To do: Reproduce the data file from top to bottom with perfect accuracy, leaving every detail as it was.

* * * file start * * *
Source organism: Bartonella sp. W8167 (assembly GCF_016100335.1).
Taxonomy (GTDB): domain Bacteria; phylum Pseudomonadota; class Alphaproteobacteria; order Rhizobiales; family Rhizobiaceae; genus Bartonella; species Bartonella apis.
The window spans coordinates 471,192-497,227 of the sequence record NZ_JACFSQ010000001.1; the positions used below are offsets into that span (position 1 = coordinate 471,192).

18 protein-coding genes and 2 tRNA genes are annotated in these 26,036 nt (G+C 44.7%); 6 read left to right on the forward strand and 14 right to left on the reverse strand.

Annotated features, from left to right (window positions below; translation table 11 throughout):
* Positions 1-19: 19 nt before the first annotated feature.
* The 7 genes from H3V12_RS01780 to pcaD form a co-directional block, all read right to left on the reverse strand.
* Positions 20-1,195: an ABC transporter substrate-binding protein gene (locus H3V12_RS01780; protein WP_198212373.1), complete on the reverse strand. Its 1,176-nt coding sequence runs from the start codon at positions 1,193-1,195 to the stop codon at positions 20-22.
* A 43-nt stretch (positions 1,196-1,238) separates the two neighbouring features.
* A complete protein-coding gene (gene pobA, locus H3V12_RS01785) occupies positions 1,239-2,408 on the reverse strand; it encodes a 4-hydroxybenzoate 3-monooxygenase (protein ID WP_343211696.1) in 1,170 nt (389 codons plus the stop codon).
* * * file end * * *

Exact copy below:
Source organism: Bartonella sp. W8167 (assembly GCF_016100335.1).
Taxonomy (GTDB): domain Bacteria; phylum Pseudomonadota; class Alphaproteobacteria; order Rhizobiales; family Rhizobiaceae; genus Bartonella; species Bartonella apis.
The window spans coordinates 471,192-497,227 of the sequence record NZ_JACFSQ010000001.1; the positions used below are offsets into that span (position 1 = coordinate 471,192).

18 protein-coding genes and 2 tRNA genes are annotated in these 26,036 nt (G+C 44.7%); 6 read left to right on the forward strand and 14 right to left on the reverse strand.

Annotated features, from left to right (window positions below; translation table 11 throughout):
* Positions 1-19: 19 nt before the first annotated feature.
* The 7 genes from H3V12_RS01780 to pcaD form a co-directional block, all read right to left on the reverse strand.
* Positions 20-1,195: an ABC transporter substrate-binding protein gene (locus H3V12_RS01780; protein WP_198212373.1), complete on the reverse strand. Its 1,176-nt coding sequence runs from the start codon at positions 1,193-1,195 to the stop codon at positions 20-22.
* A 43-nt stretch (positions 1,196-1,238) separates the two neighbouring features.
* A complete protein-coding gene (gene pobA, locus H3V12_RS01785) occupies positions 1,239-2,408 on the reverse strand; it encodes a 4-hydroxybenzoate 3-monooxygenase (protein ID WP_343211696.1) in 1,170 nt (389 codons plus the stop codon).